5. Predatory Medicare Insurance Sales Tactics: This tactic involves scammers posing as insurance salespeople using aggressive or deceptive sales practices to lure seniors into buying real Medicare Advantage Plans, Medigap policies, Part D plans or other insurance products. Seniors and their families should be aware of what agents can and can’t do, so they’re able to spot dishonest practices right away. Visit Medicare.gov for a complete list of rules that people representing Medicare plans must follow.
II. Phone Scams: Medicare phone scams are the most common way that older adults are taken advantage of. In many cases, the scammer will call you and pretend to be from Medicare offering you free services, free medical supplies or personal gifts in exchange for personal information, such as your Medicare ID or SSN. In other cases, the scammer may ask you to validate your personal information to keep you from losing your benefits. It best not to answer any calls from unknown or out-of-town numbers and if you ever doubt the validity of a phone call, say you'd like to call the person back and ask for their direct number.
III. Medicareplans.com: This is an outdated link that scammers used as a fake marketplace for older adults searching for a Medicare plan. It is vital that you be careful in your review of different company websites. It is recommended that you look for websites that start with “https" instead of “http" as the “s" indicates a secure website. If in doubt, completing a simple google search where you type in the following “[Company Name Here] Scam" should show any potential scam information.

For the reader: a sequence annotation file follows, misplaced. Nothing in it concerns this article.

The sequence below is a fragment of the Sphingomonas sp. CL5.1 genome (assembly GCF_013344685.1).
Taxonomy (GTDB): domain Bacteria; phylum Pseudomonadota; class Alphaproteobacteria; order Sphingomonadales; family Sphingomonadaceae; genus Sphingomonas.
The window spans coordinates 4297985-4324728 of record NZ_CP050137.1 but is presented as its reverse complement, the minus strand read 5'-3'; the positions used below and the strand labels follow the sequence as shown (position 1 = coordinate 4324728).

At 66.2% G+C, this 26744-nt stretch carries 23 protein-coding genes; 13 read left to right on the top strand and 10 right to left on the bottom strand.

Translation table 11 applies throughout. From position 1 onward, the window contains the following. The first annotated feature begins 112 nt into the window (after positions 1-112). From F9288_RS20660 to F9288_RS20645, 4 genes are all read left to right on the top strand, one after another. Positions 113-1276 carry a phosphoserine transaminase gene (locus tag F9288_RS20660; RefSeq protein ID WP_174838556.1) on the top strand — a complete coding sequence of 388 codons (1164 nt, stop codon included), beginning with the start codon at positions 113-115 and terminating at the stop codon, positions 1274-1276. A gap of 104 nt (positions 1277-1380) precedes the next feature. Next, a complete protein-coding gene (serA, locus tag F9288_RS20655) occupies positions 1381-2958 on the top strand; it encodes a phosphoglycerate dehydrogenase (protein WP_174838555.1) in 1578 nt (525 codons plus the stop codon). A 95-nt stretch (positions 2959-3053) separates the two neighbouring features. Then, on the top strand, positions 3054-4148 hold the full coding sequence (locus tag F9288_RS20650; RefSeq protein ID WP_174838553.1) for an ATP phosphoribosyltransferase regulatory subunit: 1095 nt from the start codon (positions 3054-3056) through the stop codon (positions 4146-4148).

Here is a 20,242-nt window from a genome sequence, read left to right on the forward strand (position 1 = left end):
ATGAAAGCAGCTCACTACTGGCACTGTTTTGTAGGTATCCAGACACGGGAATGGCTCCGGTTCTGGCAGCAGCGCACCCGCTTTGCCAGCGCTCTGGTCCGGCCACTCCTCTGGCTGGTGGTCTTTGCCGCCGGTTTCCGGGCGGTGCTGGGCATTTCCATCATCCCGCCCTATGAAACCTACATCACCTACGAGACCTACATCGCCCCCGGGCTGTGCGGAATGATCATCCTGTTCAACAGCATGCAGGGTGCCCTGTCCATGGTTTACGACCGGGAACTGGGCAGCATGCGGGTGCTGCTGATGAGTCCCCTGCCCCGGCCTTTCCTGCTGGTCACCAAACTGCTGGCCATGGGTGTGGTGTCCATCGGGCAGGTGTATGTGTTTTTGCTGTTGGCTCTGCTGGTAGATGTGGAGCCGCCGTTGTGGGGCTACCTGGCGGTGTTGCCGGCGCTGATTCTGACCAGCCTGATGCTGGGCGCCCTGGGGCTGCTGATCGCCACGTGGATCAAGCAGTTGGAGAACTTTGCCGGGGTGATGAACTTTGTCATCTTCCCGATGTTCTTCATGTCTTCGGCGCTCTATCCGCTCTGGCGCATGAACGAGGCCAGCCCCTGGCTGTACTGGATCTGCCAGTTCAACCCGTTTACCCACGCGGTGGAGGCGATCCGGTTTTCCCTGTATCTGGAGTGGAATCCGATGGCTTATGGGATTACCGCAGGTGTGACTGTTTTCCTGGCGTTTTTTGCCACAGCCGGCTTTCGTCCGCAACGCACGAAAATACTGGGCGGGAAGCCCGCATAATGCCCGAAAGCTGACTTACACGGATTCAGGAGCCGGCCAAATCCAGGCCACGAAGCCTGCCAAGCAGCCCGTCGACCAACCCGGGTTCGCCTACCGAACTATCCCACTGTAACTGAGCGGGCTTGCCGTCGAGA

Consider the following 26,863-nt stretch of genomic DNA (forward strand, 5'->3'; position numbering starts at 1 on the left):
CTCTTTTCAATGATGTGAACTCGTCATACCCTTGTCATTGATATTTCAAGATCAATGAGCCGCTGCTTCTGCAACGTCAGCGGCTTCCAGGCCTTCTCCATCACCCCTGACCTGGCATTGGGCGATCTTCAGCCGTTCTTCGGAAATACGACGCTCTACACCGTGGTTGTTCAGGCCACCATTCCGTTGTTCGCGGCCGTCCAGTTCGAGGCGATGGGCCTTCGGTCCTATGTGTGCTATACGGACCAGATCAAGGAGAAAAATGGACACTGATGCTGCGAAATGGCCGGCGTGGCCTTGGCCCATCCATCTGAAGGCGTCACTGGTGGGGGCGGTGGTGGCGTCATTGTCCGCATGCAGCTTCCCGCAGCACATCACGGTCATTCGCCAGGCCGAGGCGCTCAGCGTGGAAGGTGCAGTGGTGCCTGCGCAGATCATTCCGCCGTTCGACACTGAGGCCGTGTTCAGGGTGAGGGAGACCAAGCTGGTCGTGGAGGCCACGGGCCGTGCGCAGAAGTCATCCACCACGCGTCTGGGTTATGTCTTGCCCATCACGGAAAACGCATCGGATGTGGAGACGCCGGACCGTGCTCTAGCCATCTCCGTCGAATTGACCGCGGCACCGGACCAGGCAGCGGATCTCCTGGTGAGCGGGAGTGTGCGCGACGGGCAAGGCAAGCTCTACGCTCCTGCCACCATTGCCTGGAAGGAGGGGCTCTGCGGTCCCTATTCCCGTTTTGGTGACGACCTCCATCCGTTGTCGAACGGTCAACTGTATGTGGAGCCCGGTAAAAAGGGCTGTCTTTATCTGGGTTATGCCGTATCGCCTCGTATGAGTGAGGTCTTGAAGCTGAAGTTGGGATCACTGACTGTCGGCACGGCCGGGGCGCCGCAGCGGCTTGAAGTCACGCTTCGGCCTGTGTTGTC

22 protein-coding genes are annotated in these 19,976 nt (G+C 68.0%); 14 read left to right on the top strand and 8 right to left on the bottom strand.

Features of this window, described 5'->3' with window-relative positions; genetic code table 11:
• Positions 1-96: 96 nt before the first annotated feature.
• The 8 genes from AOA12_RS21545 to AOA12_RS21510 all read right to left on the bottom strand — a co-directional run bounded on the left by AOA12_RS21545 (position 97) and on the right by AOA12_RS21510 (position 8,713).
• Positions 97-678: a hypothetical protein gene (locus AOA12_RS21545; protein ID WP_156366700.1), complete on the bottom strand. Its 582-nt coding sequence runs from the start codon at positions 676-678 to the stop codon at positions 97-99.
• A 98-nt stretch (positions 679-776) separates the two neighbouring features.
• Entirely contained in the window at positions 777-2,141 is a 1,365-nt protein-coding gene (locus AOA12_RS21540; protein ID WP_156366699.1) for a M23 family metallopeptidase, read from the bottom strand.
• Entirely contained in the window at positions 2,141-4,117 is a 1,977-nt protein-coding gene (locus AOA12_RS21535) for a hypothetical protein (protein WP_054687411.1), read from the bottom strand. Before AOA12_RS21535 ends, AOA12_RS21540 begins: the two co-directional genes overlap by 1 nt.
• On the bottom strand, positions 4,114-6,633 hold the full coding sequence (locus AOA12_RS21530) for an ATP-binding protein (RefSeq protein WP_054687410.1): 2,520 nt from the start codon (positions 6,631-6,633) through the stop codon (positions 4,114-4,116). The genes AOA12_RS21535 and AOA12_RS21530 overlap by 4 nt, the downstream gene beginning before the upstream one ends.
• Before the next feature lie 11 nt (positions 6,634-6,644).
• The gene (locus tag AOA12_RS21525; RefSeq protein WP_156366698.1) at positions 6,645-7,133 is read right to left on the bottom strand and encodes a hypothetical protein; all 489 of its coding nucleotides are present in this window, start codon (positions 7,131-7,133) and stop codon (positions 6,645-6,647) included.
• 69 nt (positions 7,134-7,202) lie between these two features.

IV. Medicare Refunds: False claims that you are entitled to a refund is another devious ploy by a scammer to try and get your personal banking information. If for some reason you are in fact entitled to a Medicare refund, a check will be mailed to you directly. A phone call from a Medicare Representative asking for your bank information will never happen.
Who is at risk?
All older adults may be victims of scams regardless of whether they are rich or poor, or undereducated or highly educated. Seniors of all races, cultures, and creeds are victimized. Older adults are primarily the targets of scams because they are considered to be in the naïve segments of the population. Scammers are increasingly targeting older adults because they are perceived to be more likely to have a nest egg and less familiar with technology.
What are the signs?
The warning signs of scams can come in many different ways; however, the most common red flag to spot a potential scammer is when you receive a phone call from a contact asking you to provide some personal information, such as your Medicare ID number to verify identity. Of course the call is a scam because Medicare will never contact you for your Medicare ID or other personal information unless you've given them permission in advance. Sharing personal information will only open you up to identity theft.
Here are additional signs that indicate you might be dealing with a scammer. They include contact from someone: